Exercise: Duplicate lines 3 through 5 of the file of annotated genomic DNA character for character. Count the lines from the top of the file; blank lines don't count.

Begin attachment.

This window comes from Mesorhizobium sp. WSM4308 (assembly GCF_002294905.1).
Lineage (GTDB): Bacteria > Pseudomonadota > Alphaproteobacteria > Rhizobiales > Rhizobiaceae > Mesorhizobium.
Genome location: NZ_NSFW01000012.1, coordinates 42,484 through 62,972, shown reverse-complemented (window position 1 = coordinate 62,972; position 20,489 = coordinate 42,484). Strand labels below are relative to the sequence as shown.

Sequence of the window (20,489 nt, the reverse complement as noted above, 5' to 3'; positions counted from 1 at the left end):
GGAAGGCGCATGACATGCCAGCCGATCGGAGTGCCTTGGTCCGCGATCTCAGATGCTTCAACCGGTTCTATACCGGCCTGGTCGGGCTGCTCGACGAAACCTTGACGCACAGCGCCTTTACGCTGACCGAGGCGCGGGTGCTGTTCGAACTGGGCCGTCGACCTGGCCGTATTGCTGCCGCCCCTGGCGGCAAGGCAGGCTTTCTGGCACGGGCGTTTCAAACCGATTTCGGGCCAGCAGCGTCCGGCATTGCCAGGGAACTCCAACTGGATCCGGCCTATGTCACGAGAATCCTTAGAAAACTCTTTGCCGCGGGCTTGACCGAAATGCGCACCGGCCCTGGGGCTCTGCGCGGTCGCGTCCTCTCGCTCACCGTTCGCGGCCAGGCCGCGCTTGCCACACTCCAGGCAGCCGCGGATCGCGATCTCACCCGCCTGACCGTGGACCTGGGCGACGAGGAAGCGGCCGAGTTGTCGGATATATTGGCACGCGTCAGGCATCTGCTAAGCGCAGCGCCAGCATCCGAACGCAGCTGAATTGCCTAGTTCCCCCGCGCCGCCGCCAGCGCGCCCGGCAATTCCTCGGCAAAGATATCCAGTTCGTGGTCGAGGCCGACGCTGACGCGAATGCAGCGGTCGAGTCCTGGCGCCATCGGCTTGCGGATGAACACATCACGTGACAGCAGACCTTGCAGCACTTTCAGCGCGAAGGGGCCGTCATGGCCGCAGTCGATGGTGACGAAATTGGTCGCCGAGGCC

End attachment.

Genome location: NZ_NSFW01000012.1, coordinates 42,484 through 62,972, shown reverse-complemented (window position 1 = coordinate 62,972; position 20,489 = coordinate 42,484). Strand labels below are relative to the sequence as shown.

Sequence of the window (20,489 nt, the reverse complement as noted above, 5' to 3'; positions counted from 1 at the left end):
GGAAGGCGCATGACATGCCAGCCGATCGGAGTGCCTTGGTCCGCGATCTCAGATGCTTCAACCGGTTCTATACCGGCCTGGTCGGGCTGCTCGACGAAACCTTGACGCACAGCGCCTTTACGCTGACCGAGGCGCGGGTGCTGTTCGAACTGGGCCGTCGACCTGGCCGTATTGCTGCCGCCCCTGGCGGCAAGGCAGGCTTTCTGGCACGGGCGTTTCAAACCGATTTCGGGCCAGCAGCGTCCGGCATTGCCAGGGAACTCCAACTGGATCCGGCCTATGTCACGAGAATCCTTAGAAAACTCTTTGCCGCGGGCTTGACCGAAATGCGCACCGGCCCTGGGGCTCTGCGCGGTCGCGTCCTCTCGCTCACCGTTCGCGGCCAGGCCGCGCTTGCCACACTCCAGGCAGCCGCGGATCGCGATCTCACCCGCCTGACCGTGGACCTGGGCGACGAGGAAGCGGCCGAGTTGTCGGATATATTGGCACGCGTCAGGCATCTGCTAAGCGCAGCGCCAGCATCCGAACGCAGCTGAATTGCCTAGTTCCCCCGCGCCGCCGCCAGCGCGCCCGGCAATTCCTCGGCAAAGATATCCAGTTCGTGGTCGAGGCCGACGCTGACGCGAATGCAGCGGTCGAGTCCTGGCGCCATCGGCTTGCGGATGAACACATCACGTGACAGCAGACCTTGCAGCACTTTCAGCGCGAAGGGGCCGTCATGGCCGCAGTCGATGGTGACGAAATTGGTCGCCGAGGCC